next up previous
Next: The survey of ISB Up: ISB corrections to the Previous: Nearly degenerate -orbitals

Theoretical uncertainties and error analysis

Based on the discussion presented in Secs. 3.1 and 3.2, the recommended calculated values of $ \delta_{\rm C}$ for the superallowed $ 0^+ \rightarrow 0^+$ $ \beta$-decay are determined by averaging over three relative orientations of shapes and currents. Only in the case of $ A=42$, we adopt for $ \delta_{\rm C}$ an arithmetic mean over the four configurations associated with different $ K$-orbitals.

To minimize uncertainties in $ \alpha_{\rm C}$ and $ \delta_{\rm C}$ associated with the truncation of HO basis in HFODD, we used different HO spaces in different mass regions, cf. Sec. 2.3. With this choice, the resulting systematic errors due the basis cut-off should not exceed $ \sim 10$%. To illustrate the dependence of $ \delta_{\rm C}$ on the number of HO shells, Fig. 5 shows the case of the superallowed $ ^{46}$V $ \rightarrow$$ ^{46}$Ti transition obtained by projecting from the $ \vert\varphi_{\rm Z}\rangle$ solution in $ ^{46}$V. In this case, the parent and daughter nuclei are axial, which allows us to reduce the angular-momentum projection to one-dimension and extend the basis size up to $ N=20$ HO shells.

With increasing $ N$, $ \delta_{\rm C}$ increases, and asymptotically it reaches the value of $ 0.8096(12)$%. This limiting value is about 6.7% larger than the value of $ 0.7587$% obtained for $ N=12$ shells, that is, for a basis used to compute the $ 42 \leq A\leq 54$ cases. For $ 62\leq A\leq 74$ nuclei, which were all found to be triaxial, we have used $ N=14$ shells. The further increase of basis size is practically impossible. Nonetheless, as seen in Fig. 5, a rate of increase of $ \delta_{\rm C}$ slows down exponentially with $ N$, which supports our 10% error estimate due to the basis truncation.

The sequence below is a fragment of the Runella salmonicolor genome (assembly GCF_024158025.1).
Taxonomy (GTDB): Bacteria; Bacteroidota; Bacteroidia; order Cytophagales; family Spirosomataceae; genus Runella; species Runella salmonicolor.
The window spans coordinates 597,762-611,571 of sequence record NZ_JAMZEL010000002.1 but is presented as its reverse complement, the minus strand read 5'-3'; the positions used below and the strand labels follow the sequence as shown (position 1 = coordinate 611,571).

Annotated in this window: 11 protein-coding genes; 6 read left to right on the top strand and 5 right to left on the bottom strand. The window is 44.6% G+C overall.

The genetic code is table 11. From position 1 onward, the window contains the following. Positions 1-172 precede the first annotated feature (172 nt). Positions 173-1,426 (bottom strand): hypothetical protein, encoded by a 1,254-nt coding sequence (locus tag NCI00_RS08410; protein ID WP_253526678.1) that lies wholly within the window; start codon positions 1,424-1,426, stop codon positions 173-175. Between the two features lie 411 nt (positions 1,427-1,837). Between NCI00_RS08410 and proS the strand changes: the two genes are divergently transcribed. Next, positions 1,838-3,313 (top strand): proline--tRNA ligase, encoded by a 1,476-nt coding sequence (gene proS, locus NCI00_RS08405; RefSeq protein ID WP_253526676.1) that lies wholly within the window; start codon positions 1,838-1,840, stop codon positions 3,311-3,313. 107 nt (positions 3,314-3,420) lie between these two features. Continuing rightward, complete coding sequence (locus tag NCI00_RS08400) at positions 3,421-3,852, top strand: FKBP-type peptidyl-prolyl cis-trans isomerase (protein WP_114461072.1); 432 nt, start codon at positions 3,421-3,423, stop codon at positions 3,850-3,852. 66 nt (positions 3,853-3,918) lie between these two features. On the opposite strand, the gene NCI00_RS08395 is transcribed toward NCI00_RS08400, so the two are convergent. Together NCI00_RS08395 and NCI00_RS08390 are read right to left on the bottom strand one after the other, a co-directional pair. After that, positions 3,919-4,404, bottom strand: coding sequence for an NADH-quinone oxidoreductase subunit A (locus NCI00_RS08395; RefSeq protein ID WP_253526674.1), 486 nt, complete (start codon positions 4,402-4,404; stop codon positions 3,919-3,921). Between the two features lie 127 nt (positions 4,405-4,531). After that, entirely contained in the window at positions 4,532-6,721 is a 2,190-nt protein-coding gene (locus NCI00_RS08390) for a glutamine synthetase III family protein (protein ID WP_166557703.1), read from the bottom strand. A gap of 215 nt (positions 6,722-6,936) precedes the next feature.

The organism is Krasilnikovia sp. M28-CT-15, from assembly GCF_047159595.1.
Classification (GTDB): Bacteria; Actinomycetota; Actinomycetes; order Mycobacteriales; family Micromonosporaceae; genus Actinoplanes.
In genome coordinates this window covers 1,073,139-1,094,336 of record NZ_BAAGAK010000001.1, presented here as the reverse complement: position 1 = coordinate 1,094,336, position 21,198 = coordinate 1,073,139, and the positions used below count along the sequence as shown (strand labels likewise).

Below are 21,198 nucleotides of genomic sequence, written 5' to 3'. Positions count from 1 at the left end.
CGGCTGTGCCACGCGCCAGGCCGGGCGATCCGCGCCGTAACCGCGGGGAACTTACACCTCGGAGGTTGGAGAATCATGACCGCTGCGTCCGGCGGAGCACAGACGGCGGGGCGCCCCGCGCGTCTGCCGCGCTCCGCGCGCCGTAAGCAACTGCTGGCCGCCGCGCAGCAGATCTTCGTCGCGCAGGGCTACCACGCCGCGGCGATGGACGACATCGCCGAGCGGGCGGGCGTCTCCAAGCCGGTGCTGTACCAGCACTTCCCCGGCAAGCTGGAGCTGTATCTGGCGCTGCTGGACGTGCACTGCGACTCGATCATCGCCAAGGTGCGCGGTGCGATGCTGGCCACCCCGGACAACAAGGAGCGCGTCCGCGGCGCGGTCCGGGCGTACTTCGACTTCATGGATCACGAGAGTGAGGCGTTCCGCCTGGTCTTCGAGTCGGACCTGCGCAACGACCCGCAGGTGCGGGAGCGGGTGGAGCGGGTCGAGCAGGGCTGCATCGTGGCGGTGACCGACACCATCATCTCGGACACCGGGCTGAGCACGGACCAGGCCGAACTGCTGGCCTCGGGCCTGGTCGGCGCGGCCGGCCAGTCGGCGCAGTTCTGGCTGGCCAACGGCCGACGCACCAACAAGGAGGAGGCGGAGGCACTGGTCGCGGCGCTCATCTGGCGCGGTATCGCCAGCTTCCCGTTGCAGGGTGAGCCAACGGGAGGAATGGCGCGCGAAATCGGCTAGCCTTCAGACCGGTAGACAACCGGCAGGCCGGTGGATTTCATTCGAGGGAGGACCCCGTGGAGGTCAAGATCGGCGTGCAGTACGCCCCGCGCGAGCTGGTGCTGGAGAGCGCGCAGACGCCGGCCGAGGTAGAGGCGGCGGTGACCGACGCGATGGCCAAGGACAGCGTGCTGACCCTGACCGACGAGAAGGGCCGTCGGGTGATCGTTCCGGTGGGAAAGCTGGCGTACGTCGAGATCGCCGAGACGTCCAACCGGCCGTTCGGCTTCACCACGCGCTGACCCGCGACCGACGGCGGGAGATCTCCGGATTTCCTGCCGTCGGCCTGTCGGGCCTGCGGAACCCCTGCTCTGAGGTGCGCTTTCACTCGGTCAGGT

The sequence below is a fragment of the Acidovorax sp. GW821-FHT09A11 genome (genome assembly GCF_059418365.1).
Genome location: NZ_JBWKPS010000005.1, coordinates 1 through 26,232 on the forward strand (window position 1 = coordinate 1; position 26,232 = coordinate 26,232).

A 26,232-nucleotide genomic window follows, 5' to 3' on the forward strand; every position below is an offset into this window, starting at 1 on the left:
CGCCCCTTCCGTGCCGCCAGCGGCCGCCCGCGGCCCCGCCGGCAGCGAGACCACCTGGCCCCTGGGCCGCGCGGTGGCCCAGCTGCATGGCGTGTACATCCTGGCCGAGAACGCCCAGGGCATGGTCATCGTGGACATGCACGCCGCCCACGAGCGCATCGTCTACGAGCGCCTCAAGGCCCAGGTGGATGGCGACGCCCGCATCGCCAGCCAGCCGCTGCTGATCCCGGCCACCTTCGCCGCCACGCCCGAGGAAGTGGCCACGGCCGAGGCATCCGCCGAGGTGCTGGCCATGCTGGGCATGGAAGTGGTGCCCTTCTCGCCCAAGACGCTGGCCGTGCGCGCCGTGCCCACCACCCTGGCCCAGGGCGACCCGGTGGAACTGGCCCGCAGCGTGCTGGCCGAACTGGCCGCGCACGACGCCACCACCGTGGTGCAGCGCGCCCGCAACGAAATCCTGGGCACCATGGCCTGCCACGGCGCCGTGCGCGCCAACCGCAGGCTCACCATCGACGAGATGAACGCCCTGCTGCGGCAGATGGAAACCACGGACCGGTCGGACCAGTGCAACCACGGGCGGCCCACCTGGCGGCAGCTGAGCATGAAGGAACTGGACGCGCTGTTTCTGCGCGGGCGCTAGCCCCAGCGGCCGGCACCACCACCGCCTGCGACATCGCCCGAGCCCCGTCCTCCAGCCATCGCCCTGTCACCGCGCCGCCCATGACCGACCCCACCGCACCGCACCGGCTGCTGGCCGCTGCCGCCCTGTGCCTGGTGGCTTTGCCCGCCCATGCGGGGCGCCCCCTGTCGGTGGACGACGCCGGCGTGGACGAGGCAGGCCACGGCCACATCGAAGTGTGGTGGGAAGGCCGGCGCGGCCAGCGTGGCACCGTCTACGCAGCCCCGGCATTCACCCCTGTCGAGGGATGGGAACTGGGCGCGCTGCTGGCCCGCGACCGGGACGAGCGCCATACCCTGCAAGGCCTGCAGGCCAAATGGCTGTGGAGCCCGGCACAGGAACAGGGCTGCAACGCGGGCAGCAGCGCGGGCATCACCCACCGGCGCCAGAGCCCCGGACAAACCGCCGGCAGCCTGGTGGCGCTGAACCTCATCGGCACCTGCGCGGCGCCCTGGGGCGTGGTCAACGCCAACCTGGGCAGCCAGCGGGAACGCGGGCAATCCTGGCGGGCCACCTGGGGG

Figure 5: (Color online) The convergence of the ISB correction $ \delta_{\rm C}$ to the $ ^{46}$V $ \rightarrow$$ ^{46}$Ti superallowed $ \beta$-decay versus the number of oscillator shells considered.

The total error of the calculated value of $ \delta_{\rm C}$ includes the standard deviation from the averaging, $ \sigma_n$, and the assumed 10% uncertainty due to the basis size: $ \Delta (\delta_{\rm C}) = \sqrt{\sigma_n^2 + (0.1\delta_{\rm C})^2 }$. The same prescription for $ \Delta (\delta_{\rm C})$ was also used in the test calculations with SHZ2, even though a slightly smaller HO basis was employed in that case.

For $ A=38$ nuclei, our model predicts the unusually large correction $ \delta_{\rm
C}\approx 10$%. The origin of a very different isospin mixing obtained for odd-odd and even-even members of this isobaric triplet is not fully understood. Most likely, it is a consequence of the poor spectroscopic properties of SV. Indeed, as a result of an incorrect balance between the spin-orbit and tensor terms in SV, the $ 2s_{1/2}$ subshell is shifted up in energy close to the Fermi surface. This state is more sensitive to time-odd polarizations than other s.p. states around $ ^{40}$Ca core, see Table I in Ref. [38]. The calculated equilibrium deformations $ (\beta_2,
\gamma)$ of the $ T_z\pm 1$ and $ T_z=0$ $ A=38$ isobaric triplet are very similar, around (0.090, 60$ ^\circ$). In the following, the $ ^{38}$K $ \rightarrow$$ ^{38}$Ar transition is excluded from the calculation of the $ V_{\rm ud}$ matrix element.

next up previous
Next: The survey of ISB Up: ISB corrections to the Previous: Nearly degenerate -orbitals
Jacek Dobaczewski 2012-10-19